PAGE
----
WASHINGTON, Oct. 21, 2015 - Federal regulators defended the safety of biotech foods at a congressional hearing today as senators prepared the groundwork for moving a compromise bill to block states from requiring labels on GMO products. 

The ranking Democrat on the Senate Agriculture Committee, Debbie Stabenow, who is playing a leading role in negotiations on a compromise bill, announced that she hoped to have the legislation passed by the Senate before the end of the year. 

“I share the concern about the difficulty in doing business across our country if 50 different states have 50 different standards and requirements. Frankly it just won’t work,” the Michigan senator said Wednesday as the Agriculture Committee opened its first hearing on agricultural biotechnology in a decade

Stabenow laid out some broad priorities for the legislation but didn’t get into details. Sources told Agri-Pulse that the negotiations have grown more serious recently because of food industry concerns about a Vermont labeling law that takes effect next summer. The discussions are said to include requiring companies to provide information about GMO ingredients in product bar codes. A House-passed bill (HR 1599) would block state labeling laws but also wouldn't require disclosure via bar codes.

Stabenow said the Senate bill would have to provide “a national system of disclosure and transparency” that “does not stigmatize biotechnology.” She also said it would have to “address legitimate concerns from our farmers, our food companies and consumers.”

The committee used Wednesday's hearing to make the case for the safety of GMOs (genetically modified organisms) and the adequacy of existing regulations. 

Susan Mayne, director of FDA’s Center for Food Safety and Applied Nutrition, said her agency’s pre-market review of new GMOs was thorough and consistent and that biotech crops were as safe as those produced through conventional breeding methods. FDA’s pre-market review is voluntary, but no company has taken a product to market without completing the process, she said. 

Even so, the Obama administration recently launched a broad review of its entire regulatory process for biotechnology, known as the “coordinated frame,”  The review will include evaluating how the agencies should treat new methods of altering crops that don’t involve moving genes from one species to another. 

The review process will include a series of public meetings, the first of which FDA will host next week, and outside analysis, the agency officials emphasized. 

The goal is “to provide clarity to the regulatory process, to encourage innovation, while managing risks,” Mayne said. 

The Senate hearing highlighted what some consider loopholes in the existing regulatory process. For example, while FDA reviews the safety studies done by developers of GMO traits, the agency doesn’t issue an opinion on whether the products are safe. Under questioning by Sen. Kirsten Gillibrand, D-N.Y., Mayne said that’s because the agency doesn’t do the safety studies itself.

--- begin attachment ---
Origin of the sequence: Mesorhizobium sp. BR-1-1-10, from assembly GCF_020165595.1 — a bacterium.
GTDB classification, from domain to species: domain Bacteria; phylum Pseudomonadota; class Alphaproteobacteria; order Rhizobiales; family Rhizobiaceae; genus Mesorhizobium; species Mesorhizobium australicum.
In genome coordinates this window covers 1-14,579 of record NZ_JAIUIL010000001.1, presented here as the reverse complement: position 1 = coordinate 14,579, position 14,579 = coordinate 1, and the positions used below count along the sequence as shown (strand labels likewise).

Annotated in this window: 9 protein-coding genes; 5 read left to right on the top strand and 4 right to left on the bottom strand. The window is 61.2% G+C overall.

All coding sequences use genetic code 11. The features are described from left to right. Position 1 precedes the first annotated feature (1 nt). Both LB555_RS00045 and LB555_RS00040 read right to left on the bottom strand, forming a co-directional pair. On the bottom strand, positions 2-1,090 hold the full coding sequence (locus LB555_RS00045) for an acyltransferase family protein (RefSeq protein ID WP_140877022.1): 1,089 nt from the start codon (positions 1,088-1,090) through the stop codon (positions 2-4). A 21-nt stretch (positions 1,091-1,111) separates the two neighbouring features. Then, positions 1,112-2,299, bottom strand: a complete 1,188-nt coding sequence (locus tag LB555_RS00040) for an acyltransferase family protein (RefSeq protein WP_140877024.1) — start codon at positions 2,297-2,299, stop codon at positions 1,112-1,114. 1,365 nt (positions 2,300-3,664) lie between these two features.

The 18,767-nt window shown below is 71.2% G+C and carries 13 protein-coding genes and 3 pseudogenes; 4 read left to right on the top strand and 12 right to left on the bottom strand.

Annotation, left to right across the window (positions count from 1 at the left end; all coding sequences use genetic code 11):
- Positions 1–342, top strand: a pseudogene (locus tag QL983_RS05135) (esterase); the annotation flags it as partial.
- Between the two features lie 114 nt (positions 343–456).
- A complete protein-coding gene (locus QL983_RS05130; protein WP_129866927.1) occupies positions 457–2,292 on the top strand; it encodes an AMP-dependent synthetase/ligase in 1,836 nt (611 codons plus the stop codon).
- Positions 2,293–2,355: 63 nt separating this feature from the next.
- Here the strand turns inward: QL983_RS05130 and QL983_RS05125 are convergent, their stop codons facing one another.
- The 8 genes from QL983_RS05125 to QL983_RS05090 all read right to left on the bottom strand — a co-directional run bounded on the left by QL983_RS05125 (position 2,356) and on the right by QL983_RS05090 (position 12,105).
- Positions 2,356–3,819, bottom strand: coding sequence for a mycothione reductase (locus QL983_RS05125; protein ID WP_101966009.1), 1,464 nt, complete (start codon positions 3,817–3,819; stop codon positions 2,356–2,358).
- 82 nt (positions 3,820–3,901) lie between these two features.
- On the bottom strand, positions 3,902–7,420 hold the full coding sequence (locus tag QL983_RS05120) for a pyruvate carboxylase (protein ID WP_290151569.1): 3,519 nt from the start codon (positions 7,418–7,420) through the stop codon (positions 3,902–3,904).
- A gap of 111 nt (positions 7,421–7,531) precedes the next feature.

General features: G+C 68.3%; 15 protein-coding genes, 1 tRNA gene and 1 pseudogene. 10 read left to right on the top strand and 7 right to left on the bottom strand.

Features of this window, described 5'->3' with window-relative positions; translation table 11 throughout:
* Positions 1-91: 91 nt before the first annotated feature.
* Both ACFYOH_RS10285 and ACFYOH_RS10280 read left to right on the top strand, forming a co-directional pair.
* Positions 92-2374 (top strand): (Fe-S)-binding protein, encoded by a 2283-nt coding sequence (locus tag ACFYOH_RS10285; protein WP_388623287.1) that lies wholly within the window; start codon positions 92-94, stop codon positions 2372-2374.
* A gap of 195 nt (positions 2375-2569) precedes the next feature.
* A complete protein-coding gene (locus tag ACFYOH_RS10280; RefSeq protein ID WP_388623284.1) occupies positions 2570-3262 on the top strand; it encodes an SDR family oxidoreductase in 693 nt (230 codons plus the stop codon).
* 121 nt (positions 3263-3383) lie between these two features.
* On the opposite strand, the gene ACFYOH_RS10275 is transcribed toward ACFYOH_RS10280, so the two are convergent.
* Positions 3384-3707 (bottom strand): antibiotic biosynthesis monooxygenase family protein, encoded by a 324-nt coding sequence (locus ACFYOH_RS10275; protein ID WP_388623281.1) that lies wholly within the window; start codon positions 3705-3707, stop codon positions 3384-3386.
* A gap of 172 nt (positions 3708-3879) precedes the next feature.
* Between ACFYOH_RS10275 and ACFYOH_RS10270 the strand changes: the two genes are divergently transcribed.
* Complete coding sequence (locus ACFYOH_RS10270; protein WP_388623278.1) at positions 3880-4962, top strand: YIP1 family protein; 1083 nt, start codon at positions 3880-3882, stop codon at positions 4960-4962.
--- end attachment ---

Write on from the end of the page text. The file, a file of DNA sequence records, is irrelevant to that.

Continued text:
“It’s ultimately industry’s responsibility to assure the safety of that product ... We review the science, we review the data to make sure that we have no further questions about the safety," she said. “If we were having to attest to that safety specifically, then that would shift some of that burden to FDA with obvious resource implications.”

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Greg Jaffe, biotechnology director for the Center for Science in the Public Interest, a consumer advocacy group, said any labeling bill Congress passes should require FDA to start issuing safety opinions and also mandate that companies submit products to FDA review. Although Mayne said no company has failed to cooperate so far, the time may come when companies in China or elsewhere may attempt to ship biotech foods to the United States without doing so, Jaffe said. 

Requiring FDA to render safety opinions also would provide assurance to other countries about the safety of new biotech products, potentially accelerating overseas approvals, he said. 

The leader of the pro-labeling coalition, Gary Hirshberg, told reporters after the hearing that he he was open to “technology being part of” a new labeling standard. 

But Hirshberg, chairman of the Just Label It campaign and organic dairy giant Stonyfield Farm Inc., said it would be difficult to make bar code technology accessible to all consumers. “Two words on an ingredient label is a lot easier to implement than getting into smart phones or QR codes,” he said, referring to a code that can be read by phones.  

Sen. Heidi Heitkamp, D-N.D., said the biotech industry faced a public relations challenge no matter what, noting that vaccines and pasteurization were two other types of technology that some consumers eschew. 

“All these technologies that have helped create more food, helped keep our food safe, are being challenged all the time,” she said.